On December 22, 1933, a few days after moving into a thatched-roof house just outside the Danish town of Svendborg, Bertolt Brecht wrote his friend Walter Benjamin with instructions for sending Benjamin's library ahead to Denmark so that it would be waiting for him when he arrived for a visit. Brecht's plan to have Benjamin ship the books in advance showed a subtle and sympathetic understanding of his friend. Taking into account Benjamin's hesitations about leaving Paris and his deep, almost mystical attachment to his library, Brecht's plan was pitched to encourage Benjamin to make the journey, and offered convenience, consolation, and productivity once he got there. Brecht included his wife Helene Weigel's assessment of how little money one needed to get by in Svendborg, and praised the town library for its ability to “get you any book.” Moreover, he wrote coaxingly, “We have radio, newspapers, playing cards, your books soon, stoves, small cafés and an uncommonly easy language.” Perhaps most importantly of all, “the world is expiring more quietly here.” Benjamin should send the books in care of Maria Lazar, Brecht wrote, and gave the address: Skovsbostrand per Svendborg.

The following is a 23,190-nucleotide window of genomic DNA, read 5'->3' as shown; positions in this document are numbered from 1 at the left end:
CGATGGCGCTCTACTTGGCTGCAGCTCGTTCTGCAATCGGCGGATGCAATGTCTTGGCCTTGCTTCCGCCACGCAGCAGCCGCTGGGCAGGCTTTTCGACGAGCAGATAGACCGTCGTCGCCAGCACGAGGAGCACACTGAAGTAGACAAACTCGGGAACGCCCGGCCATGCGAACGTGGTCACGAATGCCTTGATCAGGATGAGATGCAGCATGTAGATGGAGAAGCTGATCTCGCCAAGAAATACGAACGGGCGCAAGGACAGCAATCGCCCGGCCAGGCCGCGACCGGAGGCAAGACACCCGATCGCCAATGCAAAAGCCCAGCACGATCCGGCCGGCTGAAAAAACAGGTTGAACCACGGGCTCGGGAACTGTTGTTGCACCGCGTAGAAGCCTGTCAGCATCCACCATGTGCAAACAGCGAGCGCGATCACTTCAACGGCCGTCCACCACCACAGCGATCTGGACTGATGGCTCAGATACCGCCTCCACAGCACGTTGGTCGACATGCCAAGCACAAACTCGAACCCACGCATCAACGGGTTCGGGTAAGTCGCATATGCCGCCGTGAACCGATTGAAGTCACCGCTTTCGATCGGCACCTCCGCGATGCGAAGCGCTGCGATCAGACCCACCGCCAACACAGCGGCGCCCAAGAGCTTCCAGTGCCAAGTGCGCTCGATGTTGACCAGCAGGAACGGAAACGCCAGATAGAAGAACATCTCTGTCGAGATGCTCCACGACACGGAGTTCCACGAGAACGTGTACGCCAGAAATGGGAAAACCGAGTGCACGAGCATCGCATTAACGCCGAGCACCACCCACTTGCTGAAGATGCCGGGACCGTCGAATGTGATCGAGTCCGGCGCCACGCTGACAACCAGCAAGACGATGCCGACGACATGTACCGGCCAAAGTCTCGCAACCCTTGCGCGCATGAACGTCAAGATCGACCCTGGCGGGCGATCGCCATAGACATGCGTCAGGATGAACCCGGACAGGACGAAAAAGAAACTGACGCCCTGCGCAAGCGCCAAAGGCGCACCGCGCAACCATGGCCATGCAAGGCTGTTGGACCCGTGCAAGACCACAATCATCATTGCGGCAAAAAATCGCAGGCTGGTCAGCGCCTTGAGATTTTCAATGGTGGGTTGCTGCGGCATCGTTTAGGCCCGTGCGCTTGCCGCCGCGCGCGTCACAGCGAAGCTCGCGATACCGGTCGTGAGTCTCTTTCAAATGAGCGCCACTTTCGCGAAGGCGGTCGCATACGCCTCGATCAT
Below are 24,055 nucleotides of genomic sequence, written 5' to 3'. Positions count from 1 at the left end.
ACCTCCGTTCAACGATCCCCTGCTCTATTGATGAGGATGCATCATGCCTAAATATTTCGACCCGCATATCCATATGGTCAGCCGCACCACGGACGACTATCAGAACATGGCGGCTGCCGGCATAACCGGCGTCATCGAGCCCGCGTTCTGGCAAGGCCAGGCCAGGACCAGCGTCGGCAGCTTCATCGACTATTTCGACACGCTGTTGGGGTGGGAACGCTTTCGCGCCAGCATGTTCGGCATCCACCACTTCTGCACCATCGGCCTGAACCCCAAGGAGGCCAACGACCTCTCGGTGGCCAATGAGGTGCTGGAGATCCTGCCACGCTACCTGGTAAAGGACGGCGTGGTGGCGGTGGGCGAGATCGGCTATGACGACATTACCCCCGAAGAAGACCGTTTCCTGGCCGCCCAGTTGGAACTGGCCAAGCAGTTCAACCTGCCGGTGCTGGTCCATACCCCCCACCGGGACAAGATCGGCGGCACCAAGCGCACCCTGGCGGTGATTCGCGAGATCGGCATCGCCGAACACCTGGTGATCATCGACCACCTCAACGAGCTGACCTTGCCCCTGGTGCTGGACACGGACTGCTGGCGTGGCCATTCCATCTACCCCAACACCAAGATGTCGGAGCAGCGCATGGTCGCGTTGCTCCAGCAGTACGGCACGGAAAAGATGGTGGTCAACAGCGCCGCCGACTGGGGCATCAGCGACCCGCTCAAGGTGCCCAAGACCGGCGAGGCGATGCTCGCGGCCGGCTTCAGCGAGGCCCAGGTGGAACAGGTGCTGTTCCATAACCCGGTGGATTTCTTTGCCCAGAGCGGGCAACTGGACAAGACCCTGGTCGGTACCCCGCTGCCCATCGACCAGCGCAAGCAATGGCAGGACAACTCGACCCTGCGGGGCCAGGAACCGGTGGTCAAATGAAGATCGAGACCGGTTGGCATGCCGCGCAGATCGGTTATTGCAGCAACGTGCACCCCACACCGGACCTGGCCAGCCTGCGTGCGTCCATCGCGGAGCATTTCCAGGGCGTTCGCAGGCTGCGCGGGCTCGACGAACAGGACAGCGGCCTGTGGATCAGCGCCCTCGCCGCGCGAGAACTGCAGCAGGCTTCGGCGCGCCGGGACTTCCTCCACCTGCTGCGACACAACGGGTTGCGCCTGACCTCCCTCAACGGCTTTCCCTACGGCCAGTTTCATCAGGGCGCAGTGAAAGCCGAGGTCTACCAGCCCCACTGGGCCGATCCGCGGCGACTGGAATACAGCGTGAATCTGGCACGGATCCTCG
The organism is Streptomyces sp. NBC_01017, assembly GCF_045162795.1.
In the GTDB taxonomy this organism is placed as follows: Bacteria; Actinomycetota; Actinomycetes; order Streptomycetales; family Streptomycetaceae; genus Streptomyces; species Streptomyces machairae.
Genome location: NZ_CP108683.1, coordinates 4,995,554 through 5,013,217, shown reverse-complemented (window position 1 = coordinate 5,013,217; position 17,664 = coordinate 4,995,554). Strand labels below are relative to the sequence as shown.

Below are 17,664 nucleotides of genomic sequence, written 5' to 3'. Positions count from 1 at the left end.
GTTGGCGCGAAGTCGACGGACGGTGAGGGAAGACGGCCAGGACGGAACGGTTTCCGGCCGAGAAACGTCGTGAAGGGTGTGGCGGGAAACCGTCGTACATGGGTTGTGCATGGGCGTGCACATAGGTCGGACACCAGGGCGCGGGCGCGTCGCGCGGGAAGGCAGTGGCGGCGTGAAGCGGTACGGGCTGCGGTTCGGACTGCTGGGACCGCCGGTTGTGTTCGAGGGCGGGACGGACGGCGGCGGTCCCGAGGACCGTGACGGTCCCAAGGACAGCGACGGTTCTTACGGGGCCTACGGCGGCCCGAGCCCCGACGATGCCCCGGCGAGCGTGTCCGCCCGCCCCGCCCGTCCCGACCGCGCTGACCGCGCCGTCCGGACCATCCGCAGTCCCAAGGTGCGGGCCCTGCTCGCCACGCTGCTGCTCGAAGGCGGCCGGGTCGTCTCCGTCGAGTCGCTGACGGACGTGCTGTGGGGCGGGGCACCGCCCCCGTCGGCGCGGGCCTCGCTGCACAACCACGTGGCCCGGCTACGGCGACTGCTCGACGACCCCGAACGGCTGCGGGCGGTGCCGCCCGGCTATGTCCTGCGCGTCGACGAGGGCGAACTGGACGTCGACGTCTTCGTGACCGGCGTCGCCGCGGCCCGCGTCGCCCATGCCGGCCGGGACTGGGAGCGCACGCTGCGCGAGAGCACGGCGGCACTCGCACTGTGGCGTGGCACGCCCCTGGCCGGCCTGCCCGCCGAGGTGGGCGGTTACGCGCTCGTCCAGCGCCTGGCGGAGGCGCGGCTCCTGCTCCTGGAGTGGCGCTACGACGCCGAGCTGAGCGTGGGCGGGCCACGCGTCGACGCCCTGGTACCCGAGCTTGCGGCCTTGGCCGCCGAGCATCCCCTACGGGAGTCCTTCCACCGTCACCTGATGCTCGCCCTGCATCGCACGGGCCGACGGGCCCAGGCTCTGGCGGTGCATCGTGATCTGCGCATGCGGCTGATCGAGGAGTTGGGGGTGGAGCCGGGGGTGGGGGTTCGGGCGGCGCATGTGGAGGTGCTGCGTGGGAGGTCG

Brecht's list of Svendborg's assets is characteristically concrete. But it represents abstractions: access to information, leisure, diversions, material comforts, and a small, reliable, and localized network of intimate intellectual comrades. These plain but vital attributes, Brecht seemed to say, were the basics required for personal and intellectual survival in exile. They would underpin the sense of security and refuge that developed in and around Brecht and Weigel's house at Skovsbostrand 8, and they were at the heart of the community that strove to alleviate the anxiety and profound dismay that accompanied the flight from Germany and marked its aftermath.
This article investigates the period between 1933 and 1939, when a small society of German-speaking, exiled Mitarbeiter (coworkers) made a home for themselves in Denmark. This group included Brecht, Benjamin, Weigel, and the German dramaturg, Margarete Steffin, and was anchored in Svendborg by the Danish novelist Karin Michaëlis. It was frequently filled out by other visiting or local colleagues, including, to a significant degree, the actress and photographer Ruth Berlau, also Danish.